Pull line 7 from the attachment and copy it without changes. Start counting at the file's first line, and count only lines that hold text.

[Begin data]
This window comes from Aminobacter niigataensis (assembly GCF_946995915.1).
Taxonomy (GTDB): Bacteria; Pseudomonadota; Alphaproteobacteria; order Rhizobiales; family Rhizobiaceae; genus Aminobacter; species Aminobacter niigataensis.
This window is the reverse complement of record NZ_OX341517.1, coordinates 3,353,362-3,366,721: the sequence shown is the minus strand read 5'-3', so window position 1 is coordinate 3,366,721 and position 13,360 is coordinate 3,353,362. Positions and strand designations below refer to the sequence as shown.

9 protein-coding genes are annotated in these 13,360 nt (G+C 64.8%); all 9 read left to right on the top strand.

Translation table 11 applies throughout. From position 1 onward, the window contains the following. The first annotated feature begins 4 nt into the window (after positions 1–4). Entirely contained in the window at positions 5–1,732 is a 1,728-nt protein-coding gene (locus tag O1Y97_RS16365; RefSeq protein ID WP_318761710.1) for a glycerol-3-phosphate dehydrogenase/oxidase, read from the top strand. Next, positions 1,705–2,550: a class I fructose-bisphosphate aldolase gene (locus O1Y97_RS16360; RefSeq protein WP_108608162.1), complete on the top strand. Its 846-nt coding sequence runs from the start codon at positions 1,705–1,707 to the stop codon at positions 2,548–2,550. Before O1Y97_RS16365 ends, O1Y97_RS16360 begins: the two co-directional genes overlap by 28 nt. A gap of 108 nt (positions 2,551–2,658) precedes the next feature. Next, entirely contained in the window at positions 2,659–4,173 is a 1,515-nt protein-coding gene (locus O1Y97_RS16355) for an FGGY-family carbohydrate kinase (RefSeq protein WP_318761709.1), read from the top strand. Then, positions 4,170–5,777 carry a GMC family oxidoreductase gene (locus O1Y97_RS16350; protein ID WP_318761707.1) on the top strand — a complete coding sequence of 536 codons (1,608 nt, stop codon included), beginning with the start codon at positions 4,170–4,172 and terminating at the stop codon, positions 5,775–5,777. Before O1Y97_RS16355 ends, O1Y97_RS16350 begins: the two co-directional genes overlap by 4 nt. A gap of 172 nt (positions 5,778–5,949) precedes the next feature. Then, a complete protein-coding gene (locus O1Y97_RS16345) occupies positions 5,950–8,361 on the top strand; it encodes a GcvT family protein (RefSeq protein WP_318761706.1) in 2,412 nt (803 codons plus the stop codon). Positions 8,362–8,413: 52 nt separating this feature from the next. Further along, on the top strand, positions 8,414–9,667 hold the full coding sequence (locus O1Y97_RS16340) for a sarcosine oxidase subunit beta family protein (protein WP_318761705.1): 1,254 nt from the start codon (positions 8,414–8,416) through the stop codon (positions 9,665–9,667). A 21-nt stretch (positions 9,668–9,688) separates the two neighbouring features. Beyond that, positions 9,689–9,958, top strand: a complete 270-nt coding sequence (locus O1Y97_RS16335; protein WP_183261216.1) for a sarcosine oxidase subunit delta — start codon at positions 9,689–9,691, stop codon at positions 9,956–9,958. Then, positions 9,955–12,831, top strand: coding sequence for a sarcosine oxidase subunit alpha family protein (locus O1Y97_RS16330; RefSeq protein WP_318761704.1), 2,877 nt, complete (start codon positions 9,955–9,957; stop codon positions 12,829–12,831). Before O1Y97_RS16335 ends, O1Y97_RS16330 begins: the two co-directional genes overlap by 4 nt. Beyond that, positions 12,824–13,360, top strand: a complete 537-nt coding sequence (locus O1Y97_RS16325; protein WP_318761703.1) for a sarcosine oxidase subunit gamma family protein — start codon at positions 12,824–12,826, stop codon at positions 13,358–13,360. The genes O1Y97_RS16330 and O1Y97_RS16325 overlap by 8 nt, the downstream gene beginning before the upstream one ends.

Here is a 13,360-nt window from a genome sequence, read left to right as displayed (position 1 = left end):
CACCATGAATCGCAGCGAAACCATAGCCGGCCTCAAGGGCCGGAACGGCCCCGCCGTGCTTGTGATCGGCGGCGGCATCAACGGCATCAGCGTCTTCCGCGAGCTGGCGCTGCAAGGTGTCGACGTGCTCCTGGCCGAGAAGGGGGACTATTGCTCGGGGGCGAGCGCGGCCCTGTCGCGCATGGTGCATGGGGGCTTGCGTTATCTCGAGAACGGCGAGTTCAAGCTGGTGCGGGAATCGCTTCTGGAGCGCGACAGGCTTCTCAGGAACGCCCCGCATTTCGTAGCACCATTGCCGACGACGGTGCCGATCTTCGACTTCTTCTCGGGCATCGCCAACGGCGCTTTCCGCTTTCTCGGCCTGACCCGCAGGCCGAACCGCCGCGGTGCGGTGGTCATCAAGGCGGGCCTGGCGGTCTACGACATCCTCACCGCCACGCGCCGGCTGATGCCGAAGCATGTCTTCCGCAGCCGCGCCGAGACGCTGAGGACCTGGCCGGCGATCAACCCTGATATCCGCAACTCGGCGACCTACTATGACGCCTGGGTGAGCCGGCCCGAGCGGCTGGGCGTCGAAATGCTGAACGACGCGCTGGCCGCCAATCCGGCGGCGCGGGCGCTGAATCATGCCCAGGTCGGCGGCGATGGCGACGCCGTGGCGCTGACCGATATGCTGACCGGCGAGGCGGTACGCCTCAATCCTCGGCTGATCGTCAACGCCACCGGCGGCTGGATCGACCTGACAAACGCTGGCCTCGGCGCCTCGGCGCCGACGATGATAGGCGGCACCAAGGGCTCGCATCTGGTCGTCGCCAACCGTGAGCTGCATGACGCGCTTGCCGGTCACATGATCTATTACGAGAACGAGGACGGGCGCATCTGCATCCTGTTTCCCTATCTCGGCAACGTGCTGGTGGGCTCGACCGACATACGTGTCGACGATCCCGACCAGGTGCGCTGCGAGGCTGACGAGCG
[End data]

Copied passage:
CACCATGAATCGCAGCGAAACCATAGCCGGCCTCAAGGGCCGGAACGGCCCCGCCGTGCTTGTGATCGGCGGCGGCATCAACGGCATCAGCGTCTTCCGCGAGCTGGCGCTGCAAGGTGTCGACGTGCTCCTGGCCGAGAAGGGGGACTATTGCTCGGGGGCGAGCGCGGCCCTGTCGCGCATGGTGCATGGGGGCTTGCGTTATCTCGAGAACGGCGAGTTCAAGCTGGTGCGGGAATCGCTTCTGGAGCGCGACAGGCTTCTCAGGAACGCCCCGCATTTCGTAGCACCATTGCCGACGACGGTGCCGATCTTCGACTTCTTCTCGGGCATCGCCAACGGCGCTTTCCGCTTTCTCGGCCTGACCCGCAGGCCGAACCGCCGCGGTGCGGTGGTCATCAAGGCGGGCCTGGCGGTCTACGACATCCTCACCGCCACGCGCCGGCTGATGCCGAAGCATGTCTTCCGCAGCCGCGCCGAGACGCTGAGGACCTGGCCGGCGATCAACCCTGATATCCGCAACTCGGCGACCTACTATGACGCCTGGGTGAGCCGGCCCGAGCGGCTGGGCGTCGAAATGCTGAACGACGCGCTGGCCGCCAATCCGGCGGCGCGGGCGCTGAATCATGCCCAGGTCGGCGGCGATGGCGACGCCGTGGCGCTGACCGATATGCTGACCGGCGAGGCGGTACGCCTCAATCCTCGGCTGATCGTCAACGCCACCGGCGGCTGGATCGACCTGACAAACGCTGGCCTCGGCGCCTCGGCGCCGACGATGATAGGCGGCACCAAGGGCTCGCATCTGGTCGTCGCCAACCGTGAGCTGCATGACGCGCTTGCCGGTCACATGATCTATTACGAGAACGAGGACGGGCGCATCTGCATCCTGTTTCCCTATCTCGGCAACGTGCTGGTGGGCTCGACCGACATACGTGTCGACGATCCCGACCAGGTGCGCTGCGAGGCTGACGAGCG